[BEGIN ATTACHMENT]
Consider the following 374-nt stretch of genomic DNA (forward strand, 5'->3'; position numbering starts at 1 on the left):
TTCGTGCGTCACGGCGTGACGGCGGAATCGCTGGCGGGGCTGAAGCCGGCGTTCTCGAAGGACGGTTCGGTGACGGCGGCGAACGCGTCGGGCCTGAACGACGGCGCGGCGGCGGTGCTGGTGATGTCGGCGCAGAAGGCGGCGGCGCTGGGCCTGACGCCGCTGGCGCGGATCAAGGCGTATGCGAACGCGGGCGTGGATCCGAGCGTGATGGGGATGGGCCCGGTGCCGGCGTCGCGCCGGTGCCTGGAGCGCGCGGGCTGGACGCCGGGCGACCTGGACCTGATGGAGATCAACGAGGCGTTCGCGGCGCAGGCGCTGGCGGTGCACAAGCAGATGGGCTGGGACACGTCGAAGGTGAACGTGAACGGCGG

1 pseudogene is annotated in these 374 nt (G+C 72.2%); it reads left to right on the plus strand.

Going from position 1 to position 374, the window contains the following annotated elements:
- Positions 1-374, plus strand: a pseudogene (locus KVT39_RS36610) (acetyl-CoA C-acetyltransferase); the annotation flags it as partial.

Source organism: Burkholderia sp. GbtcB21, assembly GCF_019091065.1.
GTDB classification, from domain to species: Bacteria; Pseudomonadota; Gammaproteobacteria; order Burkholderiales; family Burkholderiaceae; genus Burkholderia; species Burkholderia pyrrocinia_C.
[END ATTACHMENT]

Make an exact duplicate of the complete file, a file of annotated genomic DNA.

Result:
Consider the following 374-nt stretch of genomic DNA (forward strand, 5'->3'; position numbering starts at 1 on the left):
TTCGTGCGTCACGGCGTGACGGCGGAATCGCTGGCGGGGCTGAAGCCGGCGTTCTCGAAGGACGGTTCGGTGACGGCGGCGAACGCGTCGGGCCTGAACGACGGCGCGGCGGCGGTGCTGGTGATGTCGGCGCAGAAGGCGGCGGCGCTGGGCCTGACGCCGCTGGCGCGGATCAAGGCGTATGCGAACGCGGGCGTGGATCCGAGCGTGATGGGGATGGGCCCGGTGCCGGCGTCGCGCCGGTGCCTGGAGCGCGCGGGCTGGACGCCGGGCGACCTGGACCTGATGGAGATCAACGAGGCGTTCGCGGCGCAGGCGCTGGCGGTGCACAAGCAGATGGGCTGGGACACGTCGAAGGTGAACGTGAACGGCGG

1 pseudogene is annotated in these 374 nt (G+C 72.2%); it reads left to right on the plus strand.

Going from position 1 to position 374, the window contains the following annotated elements:
- Positions 1-374, plus strand: a pseudogene (locus KVT39_RS36610) (acetyl-CoA C-acetyltransferase); the annotation flags it as partial.

Source organism: Burkholderia sp. GbtcB21, assembly GCF_019091065.1.
GTDB classification, from domain to species: Bacteria; Pseudomonadota; Gammaproteobacteria; order Burkholderiales; family Burkholderiaceae; genus Burkholderia; species Burkholderia pyrrocinia_C.